Today’s image was created by Jeremy Hall. Jeremy is a friend of mine that I met through Photowalking Utah. I saw this image on Jeremy’s Flickr photostream and asked him to write about how he created it.

By Jeremy Hall

I have some great friends and co-workers that step in as my models when I have ideas for new shoots. Good people. Kattie is a beautiful girl working in our customer service department that has very photogenic eyes and an appreciation for taking good photos. I have had in my mind some ideas for taking a series of photos of just eyes or tightly composed face shots, and she was willing to be my first victim.

After taking a series of shots, angles and lighting adjustments I went to work in Lightroom seeing what I had to work with. Lately I have been spending a lot of time trying to learn new development techniques in Photoshop, so when I take photos I tend to view them as a canvas ready to be brought to life. This is not to say I don’t try to get a perfect image out of the camera without processing, but the processing has been my interest of late. There is so much to learn and evolve in photography that I love!

One thing I especially enjoy about photography is the willingness of most other photogs to share their knowledge. Sure, there are some “secret sauce” business things that tend to stay protected; but when it comes to creating beautiful art, most are willing to help along those of us earlier in the learning process. With that in mind, I am always happy to share what I know to help others learn like I am.

Here are some notes of what I did with this image:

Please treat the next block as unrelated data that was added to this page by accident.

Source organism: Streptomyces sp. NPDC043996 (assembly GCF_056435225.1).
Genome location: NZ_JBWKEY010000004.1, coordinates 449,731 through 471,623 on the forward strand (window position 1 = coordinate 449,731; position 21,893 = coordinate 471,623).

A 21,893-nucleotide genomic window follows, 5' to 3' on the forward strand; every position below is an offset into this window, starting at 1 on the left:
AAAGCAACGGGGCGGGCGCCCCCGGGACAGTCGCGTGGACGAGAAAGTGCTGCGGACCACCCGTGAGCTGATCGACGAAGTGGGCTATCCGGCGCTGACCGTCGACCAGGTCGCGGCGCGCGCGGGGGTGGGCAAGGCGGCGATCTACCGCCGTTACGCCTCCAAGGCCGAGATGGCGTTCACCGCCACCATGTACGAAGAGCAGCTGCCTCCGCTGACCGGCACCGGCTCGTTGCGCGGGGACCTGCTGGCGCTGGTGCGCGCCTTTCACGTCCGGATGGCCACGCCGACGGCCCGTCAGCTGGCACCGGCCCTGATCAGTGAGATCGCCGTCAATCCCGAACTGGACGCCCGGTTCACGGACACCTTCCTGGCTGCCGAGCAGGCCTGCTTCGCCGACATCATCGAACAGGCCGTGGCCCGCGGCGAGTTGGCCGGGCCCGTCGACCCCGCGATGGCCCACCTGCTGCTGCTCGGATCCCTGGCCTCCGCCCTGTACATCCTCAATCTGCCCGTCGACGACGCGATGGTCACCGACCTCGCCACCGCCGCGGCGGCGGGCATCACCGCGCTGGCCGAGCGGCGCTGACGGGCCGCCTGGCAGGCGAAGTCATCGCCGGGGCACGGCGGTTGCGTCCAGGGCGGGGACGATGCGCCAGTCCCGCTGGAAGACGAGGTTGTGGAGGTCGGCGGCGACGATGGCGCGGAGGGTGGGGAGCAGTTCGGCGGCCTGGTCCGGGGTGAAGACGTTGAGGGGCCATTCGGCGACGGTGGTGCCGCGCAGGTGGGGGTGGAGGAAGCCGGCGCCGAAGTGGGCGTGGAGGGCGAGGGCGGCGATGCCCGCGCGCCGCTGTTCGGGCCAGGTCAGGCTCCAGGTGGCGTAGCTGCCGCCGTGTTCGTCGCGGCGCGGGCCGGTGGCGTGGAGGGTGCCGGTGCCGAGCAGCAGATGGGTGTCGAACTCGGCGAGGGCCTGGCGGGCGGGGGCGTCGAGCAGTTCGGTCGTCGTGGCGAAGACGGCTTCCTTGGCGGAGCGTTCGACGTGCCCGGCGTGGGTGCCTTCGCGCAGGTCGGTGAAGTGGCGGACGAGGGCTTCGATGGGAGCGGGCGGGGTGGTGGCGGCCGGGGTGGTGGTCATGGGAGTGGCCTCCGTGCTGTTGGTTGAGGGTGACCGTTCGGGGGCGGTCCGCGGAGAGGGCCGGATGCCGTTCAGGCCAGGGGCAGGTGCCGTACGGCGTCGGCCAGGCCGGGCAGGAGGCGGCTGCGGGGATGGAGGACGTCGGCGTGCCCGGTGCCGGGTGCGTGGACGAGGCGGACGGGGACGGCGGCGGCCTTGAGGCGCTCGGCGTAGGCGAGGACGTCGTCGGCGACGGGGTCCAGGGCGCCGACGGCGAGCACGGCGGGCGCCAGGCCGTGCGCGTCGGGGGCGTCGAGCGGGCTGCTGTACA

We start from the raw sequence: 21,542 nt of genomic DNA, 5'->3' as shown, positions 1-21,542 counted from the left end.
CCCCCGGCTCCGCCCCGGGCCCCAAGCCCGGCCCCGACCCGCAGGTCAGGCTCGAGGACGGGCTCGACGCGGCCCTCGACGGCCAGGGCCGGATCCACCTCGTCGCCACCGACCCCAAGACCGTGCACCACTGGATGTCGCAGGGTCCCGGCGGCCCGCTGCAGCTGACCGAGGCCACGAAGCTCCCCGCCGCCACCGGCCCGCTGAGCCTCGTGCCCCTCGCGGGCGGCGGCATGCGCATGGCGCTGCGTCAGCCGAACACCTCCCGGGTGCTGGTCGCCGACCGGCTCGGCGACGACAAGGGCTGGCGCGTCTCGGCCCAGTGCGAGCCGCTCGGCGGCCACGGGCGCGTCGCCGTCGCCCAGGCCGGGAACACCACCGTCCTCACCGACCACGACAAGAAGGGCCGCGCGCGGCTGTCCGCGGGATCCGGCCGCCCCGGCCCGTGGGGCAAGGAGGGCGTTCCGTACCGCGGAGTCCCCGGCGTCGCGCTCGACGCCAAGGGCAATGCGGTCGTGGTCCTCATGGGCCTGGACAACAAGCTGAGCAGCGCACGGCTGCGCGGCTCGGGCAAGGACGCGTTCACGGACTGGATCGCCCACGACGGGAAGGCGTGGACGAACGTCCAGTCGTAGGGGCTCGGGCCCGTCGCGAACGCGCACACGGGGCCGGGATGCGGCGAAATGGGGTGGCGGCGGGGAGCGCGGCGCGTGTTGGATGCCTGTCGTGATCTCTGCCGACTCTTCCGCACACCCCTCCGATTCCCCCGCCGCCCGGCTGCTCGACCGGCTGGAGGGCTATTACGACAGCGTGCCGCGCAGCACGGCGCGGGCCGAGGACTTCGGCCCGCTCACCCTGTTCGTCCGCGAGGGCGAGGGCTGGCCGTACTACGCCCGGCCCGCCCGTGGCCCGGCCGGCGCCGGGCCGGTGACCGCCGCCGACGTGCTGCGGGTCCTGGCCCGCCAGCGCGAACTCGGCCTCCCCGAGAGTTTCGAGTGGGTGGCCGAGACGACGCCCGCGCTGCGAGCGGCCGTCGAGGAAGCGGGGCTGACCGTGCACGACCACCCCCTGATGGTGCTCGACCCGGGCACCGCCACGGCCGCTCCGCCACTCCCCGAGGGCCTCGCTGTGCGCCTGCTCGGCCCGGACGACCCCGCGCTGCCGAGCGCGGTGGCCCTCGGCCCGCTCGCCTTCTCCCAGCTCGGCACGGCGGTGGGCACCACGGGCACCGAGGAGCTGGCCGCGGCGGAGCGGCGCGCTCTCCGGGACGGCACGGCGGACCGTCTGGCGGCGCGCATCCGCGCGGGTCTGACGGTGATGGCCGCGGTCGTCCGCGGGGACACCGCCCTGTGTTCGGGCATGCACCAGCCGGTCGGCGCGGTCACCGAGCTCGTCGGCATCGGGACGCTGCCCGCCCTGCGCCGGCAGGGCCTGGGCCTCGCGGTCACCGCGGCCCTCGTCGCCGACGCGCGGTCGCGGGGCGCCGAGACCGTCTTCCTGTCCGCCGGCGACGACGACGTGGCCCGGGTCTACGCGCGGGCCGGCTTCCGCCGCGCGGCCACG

1. Shot normally with single soft box and model facing light at slight angle

2. Slightly underexposed in Lightroom to maintain shadow detail.

3. Photoshop channel mix layer for high key b&w conversion with selective mask to avoid eyes. For the b&w I just play with the sliders until I achieve the look I am going for that best enhances the photo.

4. Same eye selection (control/cmd click the previous adjustment layer thumbnail to reselect) for saturation and curves

5. Several dodge & burn layers for enhanced high key and knocking out aspect of background and face I didn’t want.

That’s really it. I did a crop based on how I wanted to display the image and some additional selective sharpening once the image was downsized. My preferred technique for a final sharpening is to create a duplicate of the background layer, apply the sharpening that best fits the important areas of the image, then apply a layer mask to hide all of the sharpening and then paint back on with a soft brush where I want the sharpening applied.

For comparison I have created this before and after image.

Thanks for the invite on the guest post, and I always appreciate visitors and comments over on my site at and on my Flickr stream!